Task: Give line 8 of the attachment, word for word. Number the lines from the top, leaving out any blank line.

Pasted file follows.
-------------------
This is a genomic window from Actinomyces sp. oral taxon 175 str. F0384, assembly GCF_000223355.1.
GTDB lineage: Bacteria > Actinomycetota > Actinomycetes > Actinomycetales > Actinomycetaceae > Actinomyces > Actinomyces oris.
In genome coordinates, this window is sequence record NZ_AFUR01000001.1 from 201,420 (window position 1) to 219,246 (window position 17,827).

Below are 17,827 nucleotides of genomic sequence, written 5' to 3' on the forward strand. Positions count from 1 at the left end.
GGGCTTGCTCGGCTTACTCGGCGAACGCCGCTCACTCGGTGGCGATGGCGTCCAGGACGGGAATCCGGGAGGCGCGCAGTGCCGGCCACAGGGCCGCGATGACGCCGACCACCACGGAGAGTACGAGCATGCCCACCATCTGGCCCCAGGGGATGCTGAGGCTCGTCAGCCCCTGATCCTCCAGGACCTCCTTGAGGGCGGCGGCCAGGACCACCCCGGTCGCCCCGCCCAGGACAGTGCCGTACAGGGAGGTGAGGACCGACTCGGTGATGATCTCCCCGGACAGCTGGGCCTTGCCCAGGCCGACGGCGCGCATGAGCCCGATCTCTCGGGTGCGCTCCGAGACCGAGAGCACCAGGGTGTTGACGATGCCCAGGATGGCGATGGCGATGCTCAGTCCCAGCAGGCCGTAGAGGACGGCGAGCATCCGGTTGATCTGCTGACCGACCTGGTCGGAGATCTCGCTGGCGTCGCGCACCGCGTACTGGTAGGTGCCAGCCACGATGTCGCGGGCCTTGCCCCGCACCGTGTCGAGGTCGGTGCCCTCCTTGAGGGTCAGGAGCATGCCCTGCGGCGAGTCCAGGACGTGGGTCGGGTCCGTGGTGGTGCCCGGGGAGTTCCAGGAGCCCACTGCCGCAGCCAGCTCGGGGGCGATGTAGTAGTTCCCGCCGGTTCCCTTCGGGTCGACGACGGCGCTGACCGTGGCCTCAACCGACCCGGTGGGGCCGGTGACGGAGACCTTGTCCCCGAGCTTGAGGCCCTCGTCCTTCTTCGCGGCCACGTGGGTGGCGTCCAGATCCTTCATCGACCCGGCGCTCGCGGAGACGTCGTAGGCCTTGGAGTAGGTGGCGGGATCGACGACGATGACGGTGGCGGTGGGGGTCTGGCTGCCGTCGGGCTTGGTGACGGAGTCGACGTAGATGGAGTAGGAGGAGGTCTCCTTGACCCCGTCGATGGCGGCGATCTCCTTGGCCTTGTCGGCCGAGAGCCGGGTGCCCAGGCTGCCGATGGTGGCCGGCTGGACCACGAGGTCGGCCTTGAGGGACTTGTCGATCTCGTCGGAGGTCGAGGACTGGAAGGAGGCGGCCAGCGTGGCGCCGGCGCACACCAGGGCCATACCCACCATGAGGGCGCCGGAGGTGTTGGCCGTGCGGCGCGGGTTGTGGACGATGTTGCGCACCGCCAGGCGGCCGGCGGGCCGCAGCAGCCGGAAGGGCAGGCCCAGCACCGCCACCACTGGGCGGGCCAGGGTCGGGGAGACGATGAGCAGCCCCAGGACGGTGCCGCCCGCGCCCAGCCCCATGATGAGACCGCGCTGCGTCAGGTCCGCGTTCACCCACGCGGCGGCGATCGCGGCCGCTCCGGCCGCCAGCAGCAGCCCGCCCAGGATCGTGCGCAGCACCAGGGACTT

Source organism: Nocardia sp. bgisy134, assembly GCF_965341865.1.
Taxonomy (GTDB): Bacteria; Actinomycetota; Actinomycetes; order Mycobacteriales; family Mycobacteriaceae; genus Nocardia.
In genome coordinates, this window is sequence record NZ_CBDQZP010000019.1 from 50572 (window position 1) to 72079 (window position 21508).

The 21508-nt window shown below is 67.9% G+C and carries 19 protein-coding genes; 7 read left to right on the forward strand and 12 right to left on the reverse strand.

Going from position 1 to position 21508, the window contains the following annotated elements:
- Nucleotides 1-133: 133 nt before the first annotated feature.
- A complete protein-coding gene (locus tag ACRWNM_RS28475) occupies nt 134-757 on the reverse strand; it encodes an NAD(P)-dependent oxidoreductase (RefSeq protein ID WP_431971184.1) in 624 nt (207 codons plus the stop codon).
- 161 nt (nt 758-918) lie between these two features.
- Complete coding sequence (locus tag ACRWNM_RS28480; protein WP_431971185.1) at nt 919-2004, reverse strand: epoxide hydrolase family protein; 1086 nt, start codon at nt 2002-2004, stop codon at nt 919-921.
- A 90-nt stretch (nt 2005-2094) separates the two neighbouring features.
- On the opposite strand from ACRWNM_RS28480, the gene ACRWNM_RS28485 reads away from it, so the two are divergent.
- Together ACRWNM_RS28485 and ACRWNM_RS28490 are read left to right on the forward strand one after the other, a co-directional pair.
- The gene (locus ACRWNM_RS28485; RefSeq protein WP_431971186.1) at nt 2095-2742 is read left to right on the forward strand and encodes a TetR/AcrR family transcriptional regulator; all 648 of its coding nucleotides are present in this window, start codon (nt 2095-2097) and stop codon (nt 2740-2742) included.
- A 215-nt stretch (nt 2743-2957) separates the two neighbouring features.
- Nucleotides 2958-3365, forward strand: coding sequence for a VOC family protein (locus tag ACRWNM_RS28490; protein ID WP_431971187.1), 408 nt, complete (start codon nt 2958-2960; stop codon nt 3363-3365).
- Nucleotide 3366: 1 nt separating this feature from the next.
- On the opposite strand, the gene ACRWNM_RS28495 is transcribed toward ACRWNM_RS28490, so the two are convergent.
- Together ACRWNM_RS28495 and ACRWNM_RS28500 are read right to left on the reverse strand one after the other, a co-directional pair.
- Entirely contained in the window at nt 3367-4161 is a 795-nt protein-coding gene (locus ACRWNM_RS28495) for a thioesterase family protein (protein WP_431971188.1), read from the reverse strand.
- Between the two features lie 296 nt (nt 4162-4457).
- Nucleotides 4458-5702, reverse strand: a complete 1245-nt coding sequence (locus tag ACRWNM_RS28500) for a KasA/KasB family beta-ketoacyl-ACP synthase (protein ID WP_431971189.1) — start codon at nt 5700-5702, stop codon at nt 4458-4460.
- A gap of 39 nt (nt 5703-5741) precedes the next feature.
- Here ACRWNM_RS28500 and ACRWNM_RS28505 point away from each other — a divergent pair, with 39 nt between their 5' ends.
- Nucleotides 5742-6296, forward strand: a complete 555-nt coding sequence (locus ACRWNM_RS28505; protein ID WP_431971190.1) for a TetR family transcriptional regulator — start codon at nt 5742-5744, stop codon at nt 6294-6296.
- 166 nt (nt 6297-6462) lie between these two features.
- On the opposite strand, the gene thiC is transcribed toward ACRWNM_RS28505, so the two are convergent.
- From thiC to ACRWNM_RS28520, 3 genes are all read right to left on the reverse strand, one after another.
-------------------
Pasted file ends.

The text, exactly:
In genome coordinates, this window is sequence record NZ_CBDQZP010000019.1 from 50572 (window position 1) to 72079 (window position 21508).